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EcoWatch

By Lauren Berlekamp

Today marks the three year anniversary of when Enbridge's tar sands pipeline spilled more than a million gallons of bitumen into the Kalamazoo River in Michigan. This incident stands as America’s longest-running and most expensive oil cleanup project as state authorities and Enbridge continue their attempts to remove the heavy oil from the bottom of the waterway.

The ruptured Kalamazoo tar sands pipeline. Photo courtesy of NTSB.

“Three years and nearly a billion dollars later, the Kalamazoo River cleanup still is not complete after the nation’s worst inland oil spill," noted Natural Resources Defense Council Midwest Director Henry Henderson. "The mess in Michigan makes clear the significant costs and dangers that have come with our embrace of Alberta’s bottom of the barrel tar sands oil. Today’s anniversary is a sobering reminder of [the] threat that reckless proposals like Keystone XL, Enbridge’s pipeline expansions and Great Lakes tanker terminals pose to the Midwest. We are already struggling with the pollution and climate impacts of existing oil infrastructure in the region, doubling down on tar sands and inviting more incidents like we saw in the Kalamazoo is dangerous lunacy.”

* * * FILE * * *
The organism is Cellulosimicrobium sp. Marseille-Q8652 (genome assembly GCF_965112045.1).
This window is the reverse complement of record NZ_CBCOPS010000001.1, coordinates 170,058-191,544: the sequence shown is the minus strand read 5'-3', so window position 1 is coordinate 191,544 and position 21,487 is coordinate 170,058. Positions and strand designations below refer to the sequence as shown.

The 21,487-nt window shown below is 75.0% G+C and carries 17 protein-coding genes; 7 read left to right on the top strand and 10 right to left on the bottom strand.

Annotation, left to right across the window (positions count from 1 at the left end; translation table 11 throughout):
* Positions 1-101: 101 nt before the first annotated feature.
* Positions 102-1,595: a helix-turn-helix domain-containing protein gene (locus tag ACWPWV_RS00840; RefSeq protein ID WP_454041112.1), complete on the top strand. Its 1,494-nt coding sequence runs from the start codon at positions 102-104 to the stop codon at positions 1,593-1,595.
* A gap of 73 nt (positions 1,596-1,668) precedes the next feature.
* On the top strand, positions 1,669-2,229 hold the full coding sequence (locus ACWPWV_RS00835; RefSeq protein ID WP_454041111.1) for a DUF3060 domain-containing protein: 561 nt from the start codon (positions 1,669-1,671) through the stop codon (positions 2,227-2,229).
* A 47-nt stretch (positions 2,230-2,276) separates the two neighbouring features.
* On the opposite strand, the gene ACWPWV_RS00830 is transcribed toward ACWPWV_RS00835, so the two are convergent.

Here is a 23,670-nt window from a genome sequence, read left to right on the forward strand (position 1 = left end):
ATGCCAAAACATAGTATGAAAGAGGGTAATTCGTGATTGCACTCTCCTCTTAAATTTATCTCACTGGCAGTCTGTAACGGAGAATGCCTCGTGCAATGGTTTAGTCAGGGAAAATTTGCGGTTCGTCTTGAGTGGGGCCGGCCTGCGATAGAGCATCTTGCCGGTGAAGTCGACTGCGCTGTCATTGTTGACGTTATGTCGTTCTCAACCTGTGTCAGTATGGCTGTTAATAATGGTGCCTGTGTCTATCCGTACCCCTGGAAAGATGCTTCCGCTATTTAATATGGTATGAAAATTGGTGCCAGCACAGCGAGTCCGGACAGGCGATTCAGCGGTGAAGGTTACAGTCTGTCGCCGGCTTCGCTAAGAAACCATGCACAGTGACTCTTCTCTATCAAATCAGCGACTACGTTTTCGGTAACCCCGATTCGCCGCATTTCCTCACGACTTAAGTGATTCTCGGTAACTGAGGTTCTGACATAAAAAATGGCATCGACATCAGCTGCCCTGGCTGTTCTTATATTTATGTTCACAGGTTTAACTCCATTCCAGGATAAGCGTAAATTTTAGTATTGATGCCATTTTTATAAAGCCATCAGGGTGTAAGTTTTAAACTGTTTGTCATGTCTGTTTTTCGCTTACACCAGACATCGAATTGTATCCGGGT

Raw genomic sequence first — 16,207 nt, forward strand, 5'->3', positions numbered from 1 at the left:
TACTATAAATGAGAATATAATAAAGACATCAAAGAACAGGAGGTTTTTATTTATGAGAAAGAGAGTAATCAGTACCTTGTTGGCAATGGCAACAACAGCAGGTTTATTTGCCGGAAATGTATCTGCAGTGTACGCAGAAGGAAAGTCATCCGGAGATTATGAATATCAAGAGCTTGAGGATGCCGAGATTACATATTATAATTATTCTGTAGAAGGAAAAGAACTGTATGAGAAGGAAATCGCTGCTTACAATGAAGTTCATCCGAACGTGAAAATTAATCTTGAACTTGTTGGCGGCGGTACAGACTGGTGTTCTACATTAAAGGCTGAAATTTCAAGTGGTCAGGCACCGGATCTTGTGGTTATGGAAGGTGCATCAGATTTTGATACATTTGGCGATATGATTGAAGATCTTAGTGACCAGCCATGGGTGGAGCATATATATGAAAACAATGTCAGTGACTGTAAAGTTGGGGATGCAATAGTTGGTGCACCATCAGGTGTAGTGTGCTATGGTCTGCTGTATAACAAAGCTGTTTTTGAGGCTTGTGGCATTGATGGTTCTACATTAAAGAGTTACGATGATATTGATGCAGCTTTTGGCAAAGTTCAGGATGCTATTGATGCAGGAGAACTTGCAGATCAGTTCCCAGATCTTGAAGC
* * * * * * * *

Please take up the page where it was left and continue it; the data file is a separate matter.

With Enbridge claiming they have adequately cleaned up the Kalamazoo River since the spill, their plans to expand the exact same pipeline were interrupted earlier this week when the Michigan Coalition Against Tar Sands (MI CATS) took direct action at the Stockbridge pumping station. Out of 40 people who showed up to take a stand against the expansion, 12 were arrested including four who locked themselves to construction equipment.

Two of the four who took direct action by locking themselves to construction equipment to protest Enbridge's expansion of the same pipeline that spilled into the Kalamazoo River three years ago.